It was a fun way to let journalists and sommeliers spend a morning in the Rhône, travelling by e-bike from one vineyard to another in Châteauneuf-du-Pape. But Ogier had a serious point to prove – that you can easily display the four main terroirs of the region by vinifying four Grenache wines made in exactly the same way but from different soil types; producing the finished wines and then letting journalists taste them in their natural habitat to see if they could taste the difference.
Letting us discover terroir by using a bike was a masterstroke and could have many useful applications in wine education and tourism generally.
“I have seen the future of my cycling and it involves an e-bike and a basket” I declared during a cycle tour of Ogier’s vineyards in Châteauneuf-du-Pape.
We were on, what is commonly known of in the trade as, ‘a jolly’ – an invite to a variety of wine-related activities in the Rhône that was more about relationship and brand building than a full-on press trip. But what really stood out for the key national journalists from the UK and France, as well as some top sommeliers from throughout Europe, was this cycling tour of the vineyards and what an effective way it was of showing the effects of terroir on wine-making.
The point that Ogier, one of the Rhône juggernauts, wanted to prove was a serious one – that you can taste different expressions of terroir in the finished wine.
The company has produced a limited 5,000 bottle run of four different expressions of Grenache that has been grown in the four main terroirs of Châteauneuf-du-Pape: limestone, pebbles, sandstone and silt. Each wine has been vinified and matured in exactly the same way so that, tasting them side by side, you can really tell the difference that the soil type and location brings to the finished wine.
And so, what better way of showing this than putting us all on e-bikes and taking us from one location to the other where a tasting table had been set up with the Grenache made from each specific terroir?
It might sound obvious but what the bikes afforded us was a practical way of getting from one location to the other but also gave us a genuine connection with the landscape – altitude, orientation, aspect, and also more subtle differences such as the vegetation, proximity to water and so on; the garriguey herbs that one Grenache had in abundance you could see and smell all around you.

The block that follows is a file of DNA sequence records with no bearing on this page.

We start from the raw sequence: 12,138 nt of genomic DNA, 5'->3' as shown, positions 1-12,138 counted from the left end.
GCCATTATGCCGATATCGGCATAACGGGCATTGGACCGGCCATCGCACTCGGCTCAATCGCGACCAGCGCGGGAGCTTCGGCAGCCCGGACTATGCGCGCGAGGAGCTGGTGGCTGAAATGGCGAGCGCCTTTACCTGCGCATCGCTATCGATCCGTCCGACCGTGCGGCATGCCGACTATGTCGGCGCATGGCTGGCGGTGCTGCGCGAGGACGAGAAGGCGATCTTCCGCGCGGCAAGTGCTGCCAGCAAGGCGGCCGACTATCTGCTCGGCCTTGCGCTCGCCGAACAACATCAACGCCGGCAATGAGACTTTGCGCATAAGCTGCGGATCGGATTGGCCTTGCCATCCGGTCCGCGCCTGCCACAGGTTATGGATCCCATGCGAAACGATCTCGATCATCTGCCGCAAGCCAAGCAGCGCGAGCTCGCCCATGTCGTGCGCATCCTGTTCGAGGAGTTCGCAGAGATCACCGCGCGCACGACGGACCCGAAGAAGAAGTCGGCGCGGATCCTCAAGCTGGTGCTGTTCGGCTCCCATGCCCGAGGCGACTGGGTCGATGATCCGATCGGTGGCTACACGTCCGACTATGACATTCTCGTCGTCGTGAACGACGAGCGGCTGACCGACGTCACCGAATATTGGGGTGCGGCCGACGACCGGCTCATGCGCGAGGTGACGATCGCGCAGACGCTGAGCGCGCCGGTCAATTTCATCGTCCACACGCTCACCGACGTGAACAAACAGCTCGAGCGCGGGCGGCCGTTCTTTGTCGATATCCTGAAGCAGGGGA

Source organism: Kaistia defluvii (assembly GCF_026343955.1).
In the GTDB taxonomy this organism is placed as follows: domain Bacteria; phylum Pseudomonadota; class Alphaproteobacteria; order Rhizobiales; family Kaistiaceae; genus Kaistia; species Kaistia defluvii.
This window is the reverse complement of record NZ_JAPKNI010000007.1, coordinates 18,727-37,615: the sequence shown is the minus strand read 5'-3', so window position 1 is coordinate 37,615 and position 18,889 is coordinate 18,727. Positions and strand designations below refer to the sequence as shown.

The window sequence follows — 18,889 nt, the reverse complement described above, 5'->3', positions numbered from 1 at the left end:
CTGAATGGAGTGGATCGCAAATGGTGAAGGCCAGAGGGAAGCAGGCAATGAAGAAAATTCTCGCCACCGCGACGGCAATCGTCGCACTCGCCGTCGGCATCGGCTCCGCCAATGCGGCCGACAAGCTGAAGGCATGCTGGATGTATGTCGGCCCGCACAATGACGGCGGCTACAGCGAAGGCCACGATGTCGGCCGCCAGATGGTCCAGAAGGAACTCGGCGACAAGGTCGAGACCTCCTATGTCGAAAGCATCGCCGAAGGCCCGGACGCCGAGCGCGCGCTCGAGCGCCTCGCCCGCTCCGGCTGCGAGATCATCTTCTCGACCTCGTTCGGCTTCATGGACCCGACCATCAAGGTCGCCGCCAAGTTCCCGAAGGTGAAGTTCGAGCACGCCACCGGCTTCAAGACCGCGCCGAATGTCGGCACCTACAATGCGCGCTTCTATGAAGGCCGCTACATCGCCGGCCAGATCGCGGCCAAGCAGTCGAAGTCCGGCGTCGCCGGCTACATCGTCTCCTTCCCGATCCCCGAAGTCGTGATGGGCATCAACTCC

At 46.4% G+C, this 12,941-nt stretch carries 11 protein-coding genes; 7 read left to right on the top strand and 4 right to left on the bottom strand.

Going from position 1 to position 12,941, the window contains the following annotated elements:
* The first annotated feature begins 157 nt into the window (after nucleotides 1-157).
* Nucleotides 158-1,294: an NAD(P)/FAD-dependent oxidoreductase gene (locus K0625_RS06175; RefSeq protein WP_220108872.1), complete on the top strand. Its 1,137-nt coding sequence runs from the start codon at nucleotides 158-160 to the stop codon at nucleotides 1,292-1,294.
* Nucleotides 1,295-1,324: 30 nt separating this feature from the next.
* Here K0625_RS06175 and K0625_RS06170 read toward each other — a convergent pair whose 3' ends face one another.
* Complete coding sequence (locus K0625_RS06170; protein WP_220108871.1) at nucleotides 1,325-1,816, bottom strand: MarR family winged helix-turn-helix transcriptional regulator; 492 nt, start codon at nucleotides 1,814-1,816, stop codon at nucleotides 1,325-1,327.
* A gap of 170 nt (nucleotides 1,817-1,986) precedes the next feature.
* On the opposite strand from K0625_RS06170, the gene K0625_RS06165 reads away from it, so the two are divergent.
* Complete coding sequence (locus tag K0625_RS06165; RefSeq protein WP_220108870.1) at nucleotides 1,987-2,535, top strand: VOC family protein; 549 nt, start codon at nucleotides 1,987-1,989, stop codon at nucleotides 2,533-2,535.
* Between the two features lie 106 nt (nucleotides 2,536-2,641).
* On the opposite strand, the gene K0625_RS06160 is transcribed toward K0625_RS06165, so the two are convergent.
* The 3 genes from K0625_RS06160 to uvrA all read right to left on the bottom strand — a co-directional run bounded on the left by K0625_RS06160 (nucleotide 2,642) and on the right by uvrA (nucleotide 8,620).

Victoria Moore from The Telegraph who was on the trip said that the bikes gave vineyard visiting a really new dimension. “As journalists we’re so used to being driven around in cars from one spot to another but here you really feel genuinely connected to the land.”
In order to make it work each e-bike had a basket on the front, a tasting glass, iced water, sun hat and tasting booklet.
The four stops were spread about three miles apart, visiting the limestone or éclats calcaires site first where the Grenache was medium body, angular with its tannins (14.5% ABV); second was the galets roulés or pebbles vineyard where the Grenache was more broody and had way more structure and power (15.5% ABV).
The third vineyard was the sandstone or grès rouges site where the overriding characteristics were higher acidity, stickier tannins and an over-ripe pomegranate edge; last we visited a fine sand or safres vineyard where we had to ditch the bikes as the path was too sandy and almost ‘wade’ up to the vineyard where the vines were somehow managing to find a way down to the water table. The Grenache here was noticeably different again – more elegant with sandpaper tannins and a nice grippy finish.
A comparative tasting followed where we had our impressions in the field reinforced and fine-tuned before we then tried (and failed pretty miserably) to make an impressive blend of the four types of Grenache into one. The difference that adding just 5% of one of the four individual wines made to the overall blend was considerable and eye-opening and illustrated the power of terroir to different wine expressions.
But for all of us, experiencing this first hand on bikes was the key and a tool that many wineries could use either with journalists or with tourists wanting to have a more in-depth wine visit.